As a non-technical product sponsor or key stakeholder reviewing technical / dev estimates can get overwhelming. Here are some pointers you can use to get a better understanding of your development estimates.
- Get a work break down of dev estimates by module or component or screens.
- Sort estimates in a descending order, then ensure that the estimates with higher values are most valuable to your business or the most complex parts of your product.
- This process will also help in deprioritizing less valuable components to later phases.
- Modules with similar size and complexity should have similar estimates.
- If the team is using agile methodology for development understand which agile estimation technique was used and what were the base assumptions made while performing these estimations.
- Add time for feedback and review in your development cycle. Ask for frequent touch points with key stakeholders to review development progress by looking at demos or playing around with the app. These early feedback cycles will help in getting things back on track in case the build goes off target during development.
- Ensure there is enough time set aside for testing and live proving before the product is given to end users / clients.
Estimations should provide a sense of how much time and capital is required to bring your product to life. Once you have your estimates it best to take a step back and prioritize your requirements. Verify if all the components being built are really required to prove your business goals. This is especially relevant if you are currently in a proof of concept mode. As builders we all love building things from scratch, resist that urge. Double check if everything you have decided to build is really required.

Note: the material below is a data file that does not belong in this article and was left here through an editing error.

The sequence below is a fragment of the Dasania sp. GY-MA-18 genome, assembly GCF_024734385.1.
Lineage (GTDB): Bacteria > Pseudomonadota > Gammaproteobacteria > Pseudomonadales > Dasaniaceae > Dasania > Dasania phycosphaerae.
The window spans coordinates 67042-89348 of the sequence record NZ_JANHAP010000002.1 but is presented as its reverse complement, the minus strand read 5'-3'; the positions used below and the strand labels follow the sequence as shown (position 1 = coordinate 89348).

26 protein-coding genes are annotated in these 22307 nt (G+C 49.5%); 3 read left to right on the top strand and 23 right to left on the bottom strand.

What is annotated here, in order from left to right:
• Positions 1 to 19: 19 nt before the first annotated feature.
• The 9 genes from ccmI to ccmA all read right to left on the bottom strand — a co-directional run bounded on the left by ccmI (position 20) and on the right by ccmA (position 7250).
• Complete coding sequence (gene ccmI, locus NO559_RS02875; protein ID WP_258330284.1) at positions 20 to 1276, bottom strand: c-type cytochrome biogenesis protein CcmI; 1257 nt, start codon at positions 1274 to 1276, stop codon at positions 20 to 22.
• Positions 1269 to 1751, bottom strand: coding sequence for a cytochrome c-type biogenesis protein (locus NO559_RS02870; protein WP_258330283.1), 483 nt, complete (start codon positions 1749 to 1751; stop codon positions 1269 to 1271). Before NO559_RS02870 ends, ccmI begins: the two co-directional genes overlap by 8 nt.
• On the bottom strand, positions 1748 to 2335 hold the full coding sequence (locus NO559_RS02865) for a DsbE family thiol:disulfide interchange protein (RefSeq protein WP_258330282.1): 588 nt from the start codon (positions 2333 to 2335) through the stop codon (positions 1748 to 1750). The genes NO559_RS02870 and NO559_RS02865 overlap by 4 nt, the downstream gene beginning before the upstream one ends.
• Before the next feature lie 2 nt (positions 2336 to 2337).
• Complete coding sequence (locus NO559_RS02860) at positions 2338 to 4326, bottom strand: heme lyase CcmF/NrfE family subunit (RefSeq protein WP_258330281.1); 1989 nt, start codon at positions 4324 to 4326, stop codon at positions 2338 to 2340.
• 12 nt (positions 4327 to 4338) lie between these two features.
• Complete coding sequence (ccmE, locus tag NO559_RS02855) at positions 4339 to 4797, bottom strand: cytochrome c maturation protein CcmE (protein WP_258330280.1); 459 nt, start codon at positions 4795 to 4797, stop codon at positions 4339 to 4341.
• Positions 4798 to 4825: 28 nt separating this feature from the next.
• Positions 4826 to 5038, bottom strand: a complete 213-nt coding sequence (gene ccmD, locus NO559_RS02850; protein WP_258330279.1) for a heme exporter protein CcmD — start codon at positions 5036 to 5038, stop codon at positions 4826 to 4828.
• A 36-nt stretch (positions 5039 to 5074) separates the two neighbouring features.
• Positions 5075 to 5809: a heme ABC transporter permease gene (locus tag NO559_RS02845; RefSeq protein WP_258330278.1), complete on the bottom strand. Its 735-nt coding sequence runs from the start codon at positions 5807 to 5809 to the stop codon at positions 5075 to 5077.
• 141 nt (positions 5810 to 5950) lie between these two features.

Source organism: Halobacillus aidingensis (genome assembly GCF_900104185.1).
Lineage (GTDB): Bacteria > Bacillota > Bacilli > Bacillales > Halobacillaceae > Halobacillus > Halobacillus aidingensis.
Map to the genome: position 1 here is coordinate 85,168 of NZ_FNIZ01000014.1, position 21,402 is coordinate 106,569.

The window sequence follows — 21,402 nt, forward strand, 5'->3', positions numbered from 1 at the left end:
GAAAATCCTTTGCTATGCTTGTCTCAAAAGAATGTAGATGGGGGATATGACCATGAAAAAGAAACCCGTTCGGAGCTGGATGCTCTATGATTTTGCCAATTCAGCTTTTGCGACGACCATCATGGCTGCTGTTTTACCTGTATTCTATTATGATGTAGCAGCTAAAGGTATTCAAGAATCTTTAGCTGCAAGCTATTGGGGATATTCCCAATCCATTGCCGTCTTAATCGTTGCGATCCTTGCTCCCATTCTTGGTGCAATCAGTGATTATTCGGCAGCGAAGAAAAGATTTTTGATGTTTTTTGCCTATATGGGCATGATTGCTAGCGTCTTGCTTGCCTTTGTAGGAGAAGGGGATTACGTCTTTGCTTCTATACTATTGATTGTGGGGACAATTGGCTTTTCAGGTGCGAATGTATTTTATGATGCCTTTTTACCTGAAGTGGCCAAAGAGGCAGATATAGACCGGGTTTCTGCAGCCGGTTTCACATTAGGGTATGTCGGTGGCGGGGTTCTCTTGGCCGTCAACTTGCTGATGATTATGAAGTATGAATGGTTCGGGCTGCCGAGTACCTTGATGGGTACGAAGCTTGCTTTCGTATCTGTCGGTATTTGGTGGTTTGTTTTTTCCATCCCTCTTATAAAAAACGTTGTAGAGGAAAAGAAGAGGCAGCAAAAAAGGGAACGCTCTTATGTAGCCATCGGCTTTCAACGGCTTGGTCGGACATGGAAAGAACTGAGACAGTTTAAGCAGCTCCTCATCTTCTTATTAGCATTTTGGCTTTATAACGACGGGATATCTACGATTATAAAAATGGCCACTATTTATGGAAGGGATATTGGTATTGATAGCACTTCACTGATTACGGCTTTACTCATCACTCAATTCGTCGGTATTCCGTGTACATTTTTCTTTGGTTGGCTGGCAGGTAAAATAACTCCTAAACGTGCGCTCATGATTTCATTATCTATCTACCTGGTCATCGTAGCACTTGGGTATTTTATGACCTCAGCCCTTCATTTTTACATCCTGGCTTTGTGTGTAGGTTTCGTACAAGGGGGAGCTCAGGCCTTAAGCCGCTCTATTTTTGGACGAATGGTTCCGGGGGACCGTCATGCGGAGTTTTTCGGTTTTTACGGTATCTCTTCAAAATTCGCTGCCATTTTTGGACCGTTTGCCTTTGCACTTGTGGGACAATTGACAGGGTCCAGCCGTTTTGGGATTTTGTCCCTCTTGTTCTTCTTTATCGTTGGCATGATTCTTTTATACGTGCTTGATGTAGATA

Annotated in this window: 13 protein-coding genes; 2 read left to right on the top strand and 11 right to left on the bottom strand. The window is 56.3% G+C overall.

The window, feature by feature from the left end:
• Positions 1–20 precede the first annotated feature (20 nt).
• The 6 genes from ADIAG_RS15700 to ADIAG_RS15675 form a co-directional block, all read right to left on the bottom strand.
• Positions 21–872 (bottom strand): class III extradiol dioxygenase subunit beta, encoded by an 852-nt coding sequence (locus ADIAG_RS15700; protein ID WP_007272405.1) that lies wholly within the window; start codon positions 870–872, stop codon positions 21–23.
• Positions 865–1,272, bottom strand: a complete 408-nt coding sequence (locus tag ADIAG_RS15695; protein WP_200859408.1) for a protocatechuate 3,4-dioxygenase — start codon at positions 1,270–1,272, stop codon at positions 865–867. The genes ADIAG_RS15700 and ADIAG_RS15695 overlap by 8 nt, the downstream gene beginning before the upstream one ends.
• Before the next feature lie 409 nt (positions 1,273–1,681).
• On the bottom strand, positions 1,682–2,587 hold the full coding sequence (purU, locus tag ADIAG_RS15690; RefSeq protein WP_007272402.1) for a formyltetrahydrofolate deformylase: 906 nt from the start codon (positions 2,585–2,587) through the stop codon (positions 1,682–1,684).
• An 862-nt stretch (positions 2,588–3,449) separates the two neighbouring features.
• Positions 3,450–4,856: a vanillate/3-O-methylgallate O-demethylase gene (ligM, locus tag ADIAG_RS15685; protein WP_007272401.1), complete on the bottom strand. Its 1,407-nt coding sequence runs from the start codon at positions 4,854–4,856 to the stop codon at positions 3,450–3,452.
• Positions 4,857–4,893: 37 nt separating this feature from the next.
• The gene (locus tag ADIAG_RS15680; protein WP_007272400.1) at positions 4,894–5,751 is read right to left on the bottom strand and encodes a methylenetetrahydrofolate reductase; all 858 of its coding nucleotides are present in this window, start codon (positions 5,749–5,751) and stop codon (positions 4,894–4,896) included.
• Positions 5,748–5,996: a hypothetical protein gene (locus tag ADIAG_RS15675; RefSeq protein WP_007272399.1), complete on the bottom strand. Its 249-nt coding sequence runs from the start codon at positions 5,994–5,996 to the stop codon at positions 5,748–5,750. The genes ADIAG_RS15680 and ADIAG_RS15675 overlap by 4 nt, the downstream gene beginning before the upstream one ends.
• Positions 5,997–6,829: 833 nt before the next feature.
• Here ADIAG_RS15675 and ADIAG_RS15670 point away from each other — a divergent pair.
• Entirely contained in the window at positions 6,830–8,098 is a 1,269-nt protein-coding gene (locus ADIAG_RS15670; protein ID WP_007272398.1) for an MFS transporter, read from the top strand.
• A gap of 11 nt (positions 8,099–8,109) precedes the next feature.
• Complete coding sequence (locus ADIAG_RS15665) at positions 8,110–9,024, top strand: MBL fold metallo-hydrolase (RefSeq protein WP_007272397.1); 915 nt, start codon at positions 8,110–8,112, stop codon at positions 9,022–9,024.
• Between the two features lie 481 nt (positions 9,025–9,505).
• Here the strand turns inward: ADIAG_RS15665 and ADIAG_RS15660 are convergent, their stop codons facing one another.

This would be right time to mark things as "nice to have" and move them to a later phase. You will be surprised how much of your product your users end up using. Build the minimum required to prove your business goals. Apply Paretos principle - 80/20 rule while deciding what really needs to be built.
Going tactical is ok!
There are times when your gut says you need a module, but there is a nagging feeling it might not be worth the time and effort. In such cases, go tactical - find a workable alternative which can be an off the shelf product which does nearly everything you need.
In some cases you can also substitute components with manual / offline human led processes where required. Once your product is live you will know if there is a lot of manual work coming your way. You can always build what you need when you reach that stage, backed by real world data.
Save dev efforts where possible, for example, use open source admin UI themes for your internal staff operations consoles.
When presented with a build vs buy choice. Go with the buy option, especially if the buy option is within budget. In the long run, you can always switch these components with self built or better options. Fight the urge to build everything you feel you need.
Remember everything you build needs to be maintained as well. At the outset, you should have your tech resources work on key business initiatives, instead of a nice to have internal CRM project which has no direct impact to your revenue.
Hope this article provides an overview of how to look at estimates while building a product. Please leave a comment if there are other aspects that you would like to see covered on this topic.
Till the next one, have a good one & take care 🙌